Nerve compression — overview

By Michael Perry, M.D.

Nerve compression is restriction of the space around a nerve, usually by a muscle, bone or ligament. The spine is a region that frequently develops nerve compression because it must simultaneously protect the central nervous system while supporting the weight of the upper body. This leads to conditions that can displace spinal anatomy and constrict the already narrow passageways that the nerves travel through.

A compressed nerve can cause symptoms like pain, numbness or weakness both locally and in the extremities. The location of the compressed nerve, also called a pinched nerve, determines the part of the body that experiences these symptoms. For example, lumbar (lower) spine nerve compression affects the lower body and cervical (upper) spine nerve compression causes symptoms in the neck, shoulders and arms. These symptoms can be debilitating, affecting your ability to work or do everyday activities like prepare a meal or take your dog for a walk.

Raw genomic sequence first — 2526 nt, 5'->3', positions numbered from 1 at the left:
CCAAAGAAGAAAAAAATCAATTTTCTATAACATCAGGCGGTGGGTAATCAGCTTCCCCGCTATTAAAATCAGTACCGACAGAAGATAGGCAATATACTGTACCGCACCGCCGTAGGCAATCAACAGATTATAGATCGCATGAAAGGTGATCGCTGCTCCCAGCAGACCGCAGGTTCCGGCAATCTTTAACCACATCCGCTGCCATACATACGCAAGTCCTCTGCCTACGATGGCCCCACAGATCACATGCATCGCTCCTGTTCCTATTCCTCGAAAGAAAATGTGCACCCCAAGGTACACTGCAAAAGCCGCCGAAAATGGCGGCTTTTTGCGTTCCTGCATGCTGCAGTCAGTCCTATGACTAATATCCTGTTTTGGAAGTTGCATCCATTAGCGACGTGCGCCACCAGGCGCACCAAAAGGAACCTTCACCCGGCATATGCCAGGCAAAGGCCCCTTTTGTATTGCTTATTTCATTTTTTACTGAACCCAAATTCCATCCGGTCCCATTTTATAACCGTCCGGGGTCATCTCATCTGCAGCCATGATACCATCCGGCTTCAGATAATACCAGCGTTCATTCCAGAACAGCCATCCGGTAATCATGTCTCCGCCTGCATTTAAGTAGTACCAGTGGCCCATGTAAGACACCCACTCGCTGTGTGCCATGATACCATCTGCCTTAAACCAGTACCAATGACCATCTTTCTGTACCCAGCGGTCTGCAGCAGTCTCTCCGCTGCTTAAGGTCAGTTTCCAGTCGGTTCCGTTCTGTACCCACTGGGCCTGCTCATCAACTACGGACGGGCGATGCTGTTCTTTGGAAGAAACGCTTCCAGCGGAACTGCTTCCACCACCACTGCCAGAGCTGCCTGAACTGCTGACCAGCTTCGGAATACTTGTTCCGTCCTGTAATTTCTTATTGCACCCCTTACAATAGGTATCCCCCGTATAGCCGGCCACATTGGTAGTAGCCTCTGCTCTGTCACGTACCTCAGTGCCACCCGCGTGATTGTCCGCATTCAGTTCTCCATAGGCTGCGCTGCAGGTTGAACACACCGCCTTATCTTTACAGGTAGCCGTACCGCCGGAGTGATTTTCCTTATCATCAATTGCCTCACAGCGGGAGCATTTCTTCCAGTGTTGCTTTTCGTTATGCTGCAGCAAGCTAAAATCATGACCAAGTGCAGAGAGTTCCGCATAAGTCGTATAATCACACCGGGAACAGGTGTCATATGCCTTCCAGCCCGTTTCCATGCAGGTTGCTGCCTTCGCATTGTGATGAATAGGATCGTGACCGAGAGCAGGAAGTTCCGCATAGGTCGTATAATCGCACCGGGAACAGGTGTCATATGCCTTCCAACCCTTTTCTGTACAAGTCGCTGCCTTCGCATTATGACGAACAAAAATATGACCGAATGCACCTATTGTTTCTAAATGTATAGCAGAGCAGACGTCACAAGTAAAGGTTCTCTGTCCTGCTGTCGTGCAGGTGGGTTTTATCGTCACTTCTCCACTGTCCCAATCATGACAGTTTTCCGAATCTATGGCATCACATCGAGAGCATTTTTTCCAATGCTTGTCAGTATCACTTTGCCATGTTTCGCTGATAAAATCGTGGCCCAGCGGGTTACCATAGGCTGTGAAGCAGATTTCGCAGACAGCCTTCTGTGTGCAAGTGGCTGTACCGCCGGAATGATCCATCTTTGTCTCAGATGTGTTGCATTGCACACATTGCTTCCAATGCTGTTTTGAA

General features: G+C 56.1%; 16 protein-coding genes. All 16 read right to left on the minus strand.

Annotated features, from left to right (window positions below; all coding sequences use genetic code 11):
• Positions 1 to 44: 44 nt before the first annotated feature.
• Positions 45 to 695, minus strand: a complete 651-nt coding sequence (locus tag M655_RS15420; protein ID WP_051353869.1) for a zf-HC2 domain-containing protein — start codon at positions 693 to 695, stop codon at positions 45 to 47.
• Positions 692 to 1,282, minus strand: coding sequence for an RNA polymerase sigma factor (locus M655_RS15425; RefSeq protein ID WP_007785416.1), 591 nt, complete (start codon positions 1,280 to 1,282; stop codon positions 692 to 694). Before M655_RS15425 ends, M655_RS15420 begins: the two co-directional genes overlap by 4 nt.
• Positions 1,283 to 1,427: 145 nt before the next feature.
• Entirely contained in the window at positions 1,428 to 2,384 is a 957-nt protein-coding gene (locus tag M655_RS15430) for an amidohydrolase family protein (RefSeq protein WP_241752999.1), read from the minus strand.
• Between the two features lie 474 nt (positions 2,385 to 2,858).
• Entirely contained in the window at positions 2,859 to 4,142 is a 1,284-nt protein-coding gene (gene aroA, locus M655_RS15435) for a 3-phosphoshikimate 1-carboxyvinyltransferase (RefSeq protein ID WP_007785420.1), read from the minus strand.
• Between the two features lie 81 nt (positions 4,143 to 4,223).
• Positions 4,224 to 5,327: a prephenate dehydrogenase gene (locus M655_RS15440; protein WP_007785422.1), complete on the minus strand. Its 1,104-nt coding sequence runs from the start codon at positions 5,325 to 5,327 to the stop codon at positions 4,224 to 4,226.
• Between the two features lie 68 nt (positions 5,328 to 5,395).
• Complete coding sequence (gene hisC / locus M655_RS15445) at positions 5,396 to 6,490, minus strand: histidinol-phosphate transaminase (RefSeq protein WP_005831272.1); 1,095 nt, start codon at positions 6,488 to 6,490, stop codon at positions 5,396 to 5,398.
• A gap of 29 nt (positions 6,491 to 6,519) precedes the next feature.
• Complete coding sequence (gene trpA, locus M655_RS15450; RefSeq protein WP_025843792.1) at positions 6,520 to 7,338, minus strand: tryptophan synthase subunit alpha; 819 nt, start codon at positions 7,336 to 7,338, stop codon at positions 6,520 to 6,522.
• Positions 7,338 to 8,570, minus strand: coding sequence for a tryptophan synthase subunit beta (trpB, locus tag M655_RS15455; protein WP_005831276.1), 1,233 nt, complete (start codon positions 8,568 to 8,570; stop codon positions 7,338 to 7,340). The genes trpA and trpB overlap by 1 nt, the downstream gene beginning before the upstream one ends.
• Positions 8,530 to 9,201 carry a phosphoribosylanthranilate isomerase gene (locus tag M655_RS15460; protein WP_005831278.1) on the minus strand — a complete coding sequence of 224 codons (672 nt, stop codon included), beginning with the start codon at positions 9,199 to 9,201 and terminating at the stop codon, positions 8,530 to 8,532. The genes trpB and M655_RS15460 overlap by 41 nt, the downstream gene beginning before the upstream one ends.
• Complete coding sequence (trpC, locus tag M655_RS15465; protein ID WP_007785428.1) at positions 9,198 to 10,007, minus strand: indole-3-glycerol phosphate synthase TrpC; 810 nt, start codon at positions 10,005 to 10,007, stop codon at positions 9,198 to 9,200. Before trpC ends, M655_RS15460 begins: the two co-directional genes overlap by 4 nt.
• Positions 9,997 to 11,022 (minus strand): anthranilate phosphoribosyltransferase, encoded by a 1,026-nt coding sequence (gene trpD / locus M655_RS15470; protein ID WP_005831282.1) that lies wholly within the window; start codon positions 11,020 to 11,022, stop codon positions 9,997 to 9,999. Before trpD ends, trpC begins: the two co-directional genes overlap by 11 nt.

Causes of nerve compression

Nerve compression in the spine is often the result of an age-related disorder like spinal arthritis or spondylolisthesis. It can also be caused by traumatic injury, repetitive motion or poor posture. Specific conditions, such as a herniated disc caused by aging or injury, can put pressure on either the spinal cord or nerve roots as they branch off from the spine. This causes the pain and limited mobility that sends patients to their doctor for diagnosis and treatment.

A pinched nerve is usually diagnosed through physical examination, review of medical history and diagnostic tests like an MRI. Many patients find relief with a course of conservative treatment, including:

  • Rest
  • Stretching and exercise
  • Massage
  • Hot and cold therapy
  • Anti-inflammatory medicines or pain medications
  • Physical therapy

When to consider surgery

Surgery is typically considered after a period of weeks or months if conservative treatments have not improved symptoms enough for a return to normal activity. Surgery is usually considered a last-resort treatment because of the highly invasive nature of traditional open spine procedures and the risks and difficulties involved.

Laser Spine Institute is the leader in minimally invasive spine surgery, which uses a less than 1-inch incision that spares muscles and leads to a shorter recovery time compared to traditional open back surgery.^

If you’re tired of dealing with the pain and discomfort of a pinched nerve, contact Laser Spine Institute today for a no-cost MRI review* to determine if you may be a candidate for our minimally invasive spinal surgery.

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